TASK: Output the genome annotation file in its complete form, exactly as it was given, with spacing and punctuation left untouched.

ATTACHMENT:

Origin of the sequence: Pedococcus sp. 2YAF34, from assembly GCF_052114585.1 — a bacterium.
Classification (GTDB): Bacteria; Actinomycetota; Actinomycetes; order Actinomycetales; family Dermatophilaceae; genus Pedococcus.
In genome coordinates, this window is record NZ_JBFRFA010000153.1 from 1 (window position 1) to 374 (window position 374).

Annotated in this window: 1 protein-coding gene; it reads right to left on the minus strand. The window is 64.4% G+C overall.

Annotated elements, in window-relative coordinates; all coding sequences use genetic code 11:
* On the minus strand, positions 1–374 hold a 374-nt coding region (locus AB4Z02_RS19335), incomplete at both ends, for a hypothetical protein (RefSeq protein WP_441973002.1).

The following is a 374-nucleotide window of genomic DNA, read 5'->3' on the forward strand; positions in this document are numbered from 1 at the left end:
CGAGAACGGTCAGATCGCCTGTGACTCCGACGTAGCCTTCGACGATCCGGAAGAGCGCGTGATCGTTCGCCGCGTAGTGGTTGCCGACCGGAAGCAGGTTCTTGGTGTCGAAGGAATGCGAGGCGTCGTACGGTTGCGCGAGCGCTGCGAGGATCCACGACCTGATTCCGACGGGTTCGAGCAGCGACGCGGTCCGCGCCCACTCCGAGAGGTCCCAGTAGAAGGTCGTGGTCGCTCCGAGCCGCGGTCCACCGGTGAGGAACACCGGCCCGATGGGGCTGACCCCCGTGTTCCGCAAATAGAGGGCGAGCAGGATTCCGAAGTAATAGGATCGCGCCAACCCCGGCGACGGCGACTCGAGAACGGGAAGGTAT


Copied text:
Origin of the sequence: Pedococcus sp. 2YAF34, from assembly GCF_052114585.1 — a bacterium.
Classification (GTDB): Bacteria; Actinomycetota; Actinomycetes; order Actinomycetales; family Dermatophilaceae; genus Pedococcus.
In genome coordinates, this window is record NZ_JBFRFA010000153.1 from 1 (window position 1) to 374 (window position 374).

Annotated in this window: 1 protein-coding gene; it reads right to left on the minus strand. The window is 64.4% G+C overall.

Annotated elements, in window-relative coordinates; all coding sequences use genetic code 11:
* On the minus strand, positions 1–374 hold a 374-nt coding region (locus AB4Z02_RS19335), incomplete at both ends, for a hypothetical protein (RefSeq protein WP_441973002.1).

The following is a 374-nucleotide window of genomic DNA, read 5'->3' on the forward strand; positions in this document are numbered from 1 at the left end:
CGAGAACGGTCAGATCGCCTGTGACTCCGACGTAGCCTTCGACGATCCGGAAGAGCGCGTGATCGTTCGCCGCGTAGTGGTTGCCGACCGGAAGCAGGTTCTTGGTGTCGAAGGAATGCGAGGCGTCGTACGGTTGCGCGAGCGCTGCGAGGATCCACGACCTGATTCCGACGGGTTCGAGCAGCGACGCGGTCCGCGCCCACTCCGAGAGGTCCCAGTAGAAGGTCGTGGTCGCTCCGAGCCGCGGTCCACCGGTGAGGAACACCGGCCCGATGGGGCTGACCCCCGTGTTCCGCAAATAGAGGGCGAGCAGGATTCCGAAGTAATAGGATCGCGCCAACCCCGGCGACGGCGACTCGAGAACGGGAAGGTAT